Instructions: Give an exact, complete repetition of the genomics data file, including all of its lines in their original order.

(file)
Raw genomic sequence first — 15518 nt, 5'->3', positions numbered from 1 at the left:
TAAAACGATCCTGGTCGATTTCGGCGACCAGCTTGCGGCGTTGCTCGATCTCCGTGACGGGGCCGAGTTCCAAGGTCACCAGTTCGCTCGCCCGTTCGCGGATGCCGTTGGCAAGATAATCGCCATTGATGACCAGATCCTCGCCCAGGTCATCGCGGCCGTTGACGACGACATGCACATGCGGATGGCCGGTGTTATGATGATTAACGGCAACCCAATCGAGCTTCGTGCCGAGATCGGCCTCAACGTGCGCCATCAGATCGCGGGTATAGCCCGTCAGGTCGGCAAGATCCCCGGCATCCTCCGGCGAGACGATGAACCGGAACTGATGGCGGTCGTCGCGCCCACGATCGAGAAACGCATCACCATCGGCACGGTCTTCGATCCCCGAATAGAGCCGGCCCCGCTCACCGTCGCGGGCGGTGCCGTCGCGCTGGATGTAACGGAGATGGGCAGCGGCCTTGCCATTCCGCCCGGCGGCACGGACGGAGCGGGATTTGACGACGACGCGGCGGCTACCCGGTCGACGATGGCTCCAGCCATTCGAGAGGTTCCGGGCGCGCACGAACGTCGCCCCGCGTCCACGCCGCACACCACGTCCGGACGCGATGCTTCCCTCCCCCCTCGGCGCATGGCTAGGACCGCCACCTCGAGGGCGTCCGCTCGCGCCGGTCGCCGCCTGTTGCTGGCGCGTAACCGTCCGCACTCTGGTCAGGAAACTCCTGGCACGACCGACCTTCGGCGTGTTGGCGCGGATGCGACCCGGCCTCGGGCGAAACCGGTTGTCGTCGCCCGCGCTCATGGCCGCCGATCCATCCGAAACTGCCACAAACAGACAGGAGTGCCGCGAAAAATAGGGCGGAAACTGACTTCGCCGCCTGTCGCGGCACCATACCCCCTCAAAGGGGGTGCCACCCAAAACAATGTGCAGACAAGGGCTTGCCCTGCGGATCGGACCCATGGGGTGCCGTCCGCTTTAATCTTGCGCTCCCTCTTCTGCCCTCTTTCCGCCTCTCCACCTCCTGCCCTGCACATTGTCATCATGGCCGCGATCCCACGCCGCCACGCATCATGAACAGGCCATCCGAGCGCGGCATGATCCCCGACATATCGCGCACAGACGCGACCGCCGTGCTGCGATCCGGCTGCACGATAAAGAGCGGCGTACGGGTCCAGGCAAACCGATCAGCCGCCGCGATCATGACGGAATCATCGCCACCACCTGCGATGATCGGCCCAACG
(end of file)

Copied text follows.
Raw genomic sequence first — 15518 nt, 5'->3', positions numbered from 1 at the left:
TAAAACGATCCTGGTCGATTTCGGCGACCAGCTTGCGGCGTTGCTCGATCTCCGTGACGGGGCCGAGTTCCAAGGTCACCAGTTCGCTCGCCCGTTCGCGGATGCCGTTGGCAAGATAATCGCCATTGATGACCAGATCCTCGCCCAGGTCATCGCGGCCGTTGACGACGACATGCACATGCGGATGGCCGGTGTTATGATGATTAACGGCAACCCAATCGAGCTTCGTGCCGAGATCGGCCTCAACGTGCGCCATCAGATCGCGGGTATAGCCCGTCAGGTCGGCAAGATCCCCGGCATCCTCCGGCGAGACGATGAACCGGAACTGATGGCGGTCGTCGCGCCCACGATCGAGAAACGCATCACCATCGGCACGGTCTTCGATCCCCGAATAGAGCCGGCCCCGCTCACCGTCGCGGGCGGTGCCGTCGCGCTGGATGTAACGGAGATGGGCAGCGGCCTTGCCATTCCGCCCGGCGGCACGGACGGAGCGGGATTTGACGACGACGCGGCGGCTACCCGGTCGACGATGGCTCCAGCCATTCGAGAGGTTCCGGGCGCGCACGAACGTCGCCCCGCGTCCACGCCGCACACCACGTCCGGACGCGATGCTTCCCTCCCCCCTCGGCGCATGGCTAGGACCGCCACCTCGAGGGCGTCCGCTCGCGCCGGTCGCCGCCTGTTGCTGGCGCGTAACCGTCCGCACTCTGGTCAGGAAACTCCTGGCACGACCGACCTTCGGCGTGTTGGCGCGGATGCGACCCGGCCTCGGGCGAAACCGGTTGTCGTCGCCCGCGCTCATGGCCGCCGATCCATCCGAAACTGCCACAAACAGACAGGAGTGCCGCGAAAAATAGGGCGGAAACTGACTTCGCCGCCTGTCGCGGCACCATACCCCCTCAAAGGGGGTGCCACCCAAAACAATGTGCAGACAAGGGCTTGCCCTGCGGATCGGACCCATGGGGTGCCGTCCGCTTTAATCTTGCGCTCCCTCTTCTGCCCTCTTTCCGCCTCTCCACCTCCTGCCCTGCACATTGTCATCATGGCCGCGATCCCACGCCGCCACGCATCATGAACAGGCCATCCGAGCGCGGCATGATCCCCGACATATCGCGCACAGACGCGACCGCCGTGCTGCGATCCGGCTGCACGATAAAGAGCGGCGTACGGGTCCAGGCAAACCGATCAGCCGCCGCGATCATGACGGAATCATCGCCACCACCTGCGATGATCGGCCCAACG